What, in your opinion, is the best or most effective argument FOR the existence of god?

I was so curious as to the opinions of others about this question, that I had to come back on here and ask (I have been gone from here for about a month and a half or so, have been extremely sidetracked and disillusioned; I keep jumping from different activities as my mainstays, so there for a while I was on here for 6 hours a day, then I got burned out and went to reading for several hours a day).

So what is the best or most effective argument for the existence of god? I would have to say that, in my opinion, I think it would have be the teleological argument, or the argument from design. Even with the challenge of having to explain *against* natural mechanisms of self-structuring (like Spontaneous Symmetry Breaking that Victor Stenger talks about in God: The Failed Hypothesis), or all of the flaws, errors, and irregularities in the "creation" itself, and its seeming randomness and majority lack of order. (I always find myself wondering about what we know must exist way out there in space; why create that?) This seems to go hand in hand with the constants argument (I know there must be some other name for it), you know, where they talk about the dials being just so that we're in a Goldilocks zone.

Anyways, what's your take on this?

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Depends on how you define "god". As a purely philosophical concept, its existence is evident enough ;-)
Kind of like "Well, there must be some such thing as god(s) or a god, I mean, there's a word for it so it must exist, right? Where would the word have come from if it wasn't real? Geez, GOSH, you're a freakin' idiot". Such peurile reasoning.

Anyways, enough being corny and attempting at humor; let me add a caveat that you should consider this question with your own personal definition of "god" filling in the context. So however you as an individual define it (he, she, it, everything-and-nothing, Absolute Unitary Being, etc.)

Jaume, I get the feeling you're saying god is imaginary. Either that or I'm really ignorant as hell or too oblivious to the obvious.
No reason to be so defensive - I didn't mean to offend. It's obvious enough that the "god" you're assuming in your initial post is what is usually refered to as the "creator god", "prime mover" or "divine watchmaker". And I can't think of a better argument for its existence than the theological one (which nevertheless has flaws of its own).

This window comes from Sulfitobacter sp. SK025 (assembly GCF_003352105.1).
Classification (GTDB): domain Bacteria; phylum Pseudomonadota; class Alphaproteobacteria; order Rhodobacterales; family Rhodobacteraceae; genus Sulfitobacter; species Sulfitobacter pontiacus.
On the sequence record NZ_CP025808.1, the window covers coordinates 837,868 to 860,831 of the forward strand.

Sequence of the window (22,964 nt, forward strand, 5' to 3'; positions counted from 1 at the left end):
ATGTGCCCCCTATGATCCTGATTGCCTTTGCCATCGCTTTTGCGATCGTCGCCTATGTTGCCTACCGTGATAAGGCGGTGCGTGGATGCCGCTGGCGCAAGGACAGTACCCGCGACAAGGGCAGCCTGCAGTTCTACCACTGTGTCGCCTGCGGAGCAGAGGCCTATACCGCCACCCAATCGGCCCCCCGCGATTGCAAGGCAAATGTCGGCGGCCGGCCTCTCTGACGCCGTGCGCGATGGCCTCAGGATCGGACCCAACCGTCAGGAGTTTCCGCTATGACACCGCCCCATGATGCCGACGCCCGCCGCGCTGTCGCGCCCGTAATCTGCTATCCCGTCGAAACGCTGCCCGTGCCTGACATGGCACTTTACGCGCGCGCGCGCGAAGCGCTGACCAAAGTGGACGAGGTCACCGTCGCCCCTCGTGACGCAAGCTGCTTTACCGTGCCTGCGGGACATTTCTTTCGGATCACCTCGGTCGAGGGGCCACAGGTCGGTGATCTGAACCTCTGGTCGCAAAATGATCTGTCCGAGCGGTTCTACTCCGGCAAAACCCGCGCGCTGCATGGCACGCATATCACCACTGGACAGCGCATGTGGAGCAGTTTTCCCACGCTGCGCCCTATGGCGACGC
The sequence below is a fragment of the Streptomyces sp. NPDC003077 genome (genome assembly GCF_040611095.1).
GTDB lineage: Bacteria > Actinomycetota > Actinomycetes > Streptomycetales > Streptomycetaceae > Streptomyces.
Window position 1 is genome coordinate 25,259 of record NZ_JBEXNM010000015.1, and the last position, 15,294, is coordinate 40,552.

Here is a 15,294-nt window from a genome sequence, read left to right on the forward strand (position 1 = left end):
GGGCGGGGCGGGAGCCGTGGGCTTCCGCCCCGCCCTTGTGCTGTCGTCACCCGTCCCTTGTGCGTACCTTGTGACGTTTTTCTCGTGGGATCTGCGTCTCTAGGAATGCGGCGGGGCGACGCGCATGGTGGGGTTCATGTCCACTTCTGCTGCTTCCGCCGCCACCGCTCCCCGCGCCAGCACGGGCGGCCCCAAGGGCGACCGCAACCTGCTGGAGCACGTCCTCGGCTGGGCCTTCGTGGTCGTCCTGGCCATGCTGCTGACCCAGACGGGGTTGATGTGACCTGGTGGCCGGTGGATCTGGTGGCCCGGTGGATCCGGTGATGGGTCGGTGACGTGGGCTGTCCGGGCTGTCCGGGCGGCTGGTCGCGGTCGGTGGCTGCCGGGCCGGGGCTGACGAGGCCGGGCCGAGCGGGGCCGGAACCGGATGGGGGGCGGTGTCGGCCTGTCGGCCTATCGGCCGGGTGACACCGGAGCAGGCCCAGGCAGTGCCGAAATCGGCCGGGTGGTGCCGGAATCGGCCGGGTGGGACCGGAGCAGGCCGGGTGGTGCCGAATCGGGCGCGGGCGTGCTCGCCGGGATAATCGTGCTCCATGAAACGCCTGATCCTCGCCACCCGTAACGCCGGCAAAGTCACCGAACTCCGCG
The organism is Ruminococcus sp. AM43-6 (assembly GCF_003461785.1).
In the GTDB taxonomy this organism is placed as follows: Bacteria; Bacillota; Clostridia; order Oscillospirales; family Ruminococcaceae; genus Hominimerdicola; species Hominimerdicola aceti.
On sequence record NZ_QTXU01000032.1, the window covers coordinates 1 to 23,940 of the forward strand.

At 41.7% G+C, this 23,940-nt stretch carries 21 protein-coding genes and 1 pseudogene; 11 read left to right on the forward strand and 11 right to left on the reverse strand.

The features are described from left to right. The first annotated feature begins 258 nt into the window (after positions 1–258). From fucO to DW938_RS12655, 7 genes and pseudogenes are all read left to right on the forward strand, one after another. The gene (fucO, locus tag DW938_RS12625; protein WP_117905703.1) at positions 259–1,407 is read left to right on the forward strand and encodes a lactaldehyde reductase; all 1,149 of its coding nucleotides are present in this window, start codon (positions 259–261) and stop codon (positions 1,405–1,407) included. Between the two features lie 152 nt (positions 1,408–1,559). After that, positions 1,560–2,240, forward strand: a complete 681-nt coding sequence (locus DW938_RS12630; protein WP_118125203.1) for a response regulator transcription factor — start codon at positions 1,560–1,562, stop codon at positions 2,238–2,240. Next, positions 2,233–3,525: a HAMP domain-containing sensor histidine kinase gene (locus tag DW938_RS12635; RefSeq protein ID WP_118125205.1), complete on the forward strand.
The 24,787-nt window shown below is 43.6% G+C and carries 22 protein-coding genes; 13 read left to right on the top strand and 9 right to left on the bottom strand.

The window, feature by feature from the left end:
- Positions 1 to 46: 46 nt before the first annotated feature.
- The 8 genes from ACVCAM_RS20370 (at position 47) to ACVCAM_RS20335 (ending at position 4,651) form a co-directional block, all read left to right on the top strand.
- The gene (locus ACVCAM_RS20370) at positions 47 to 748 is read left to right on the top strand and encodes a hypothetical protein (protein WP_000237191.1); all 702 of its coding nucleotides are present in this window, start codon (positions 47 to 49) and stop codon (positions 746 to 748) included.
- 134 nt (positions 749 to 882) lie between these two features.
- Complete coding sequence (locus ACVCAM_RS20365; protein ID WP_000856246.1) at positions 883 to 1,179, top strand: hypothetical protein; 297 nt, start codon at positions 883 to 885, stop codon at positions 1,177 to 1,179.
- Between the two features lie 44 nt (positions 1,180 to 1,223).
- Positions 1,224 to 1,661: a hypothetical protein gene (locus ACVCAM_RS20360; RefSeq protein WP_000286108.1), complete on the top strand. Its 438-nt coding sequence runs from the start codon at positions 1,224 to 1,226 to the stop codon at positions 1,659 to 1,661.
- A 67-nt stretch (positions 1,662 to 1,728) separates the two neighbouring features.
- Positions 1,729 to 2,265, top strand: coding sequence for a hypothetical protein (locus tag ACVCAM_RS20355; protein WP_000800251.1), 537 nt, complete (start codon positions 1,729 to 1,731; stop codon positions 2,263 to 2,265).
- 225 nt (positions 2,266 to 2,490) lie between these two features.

The reason that prompted my first reply was to point out that, lacking a proper definition of god, you'd better expect people to submit arguments for the existence of any kind of mythological or parodical god. Probably not what you're asking for - although I may be wrong here.
And I can't think of a better argument for its existence than the theological one

Oops! Funny slip of the tongue. Make that teleological, of course.
Oh, I hadn't meant to imply you were being offensive, nothing of that sort. I was poking fun at myself, actually. And, well, theists, too, with that silly argument up front. But no, I was saying what I thought you were trying to get across, or that I didn't understand what you were saying because I either couldn't read the obvious or I was just unknowledgeable. I hadn't meant to imply that YOU were saying such things.
"So what is the best or most effective argument for the existence of god?" That would be God! The best argument ever would be for god to actually, in this real world, show up! To show up in such a way that his person to everyone would be indisputable as only a god can do. All he'd have to do is make himself known. Simple.
The limitations of human minds and human senses. You can always argue that the reason we don't percieve gods is that we can't percieve gods. There could be a god standing over my shoulder right now and I wouldn't notice.
X-rays we can't percieve too. But X-rays can expose photographic films. Untill we haven't photographic film we think about X-rays that it is fiction.
We can't prove x-ray existance without X-ray sensor.
We must deal with gods in the same manner.
Exactly! Too easy. Problem solved.
That's like asking which baby is the most deadly ninja assassin from a local nursery.
While we're on this line of discussion,

Which shade of black is the most white?
White.

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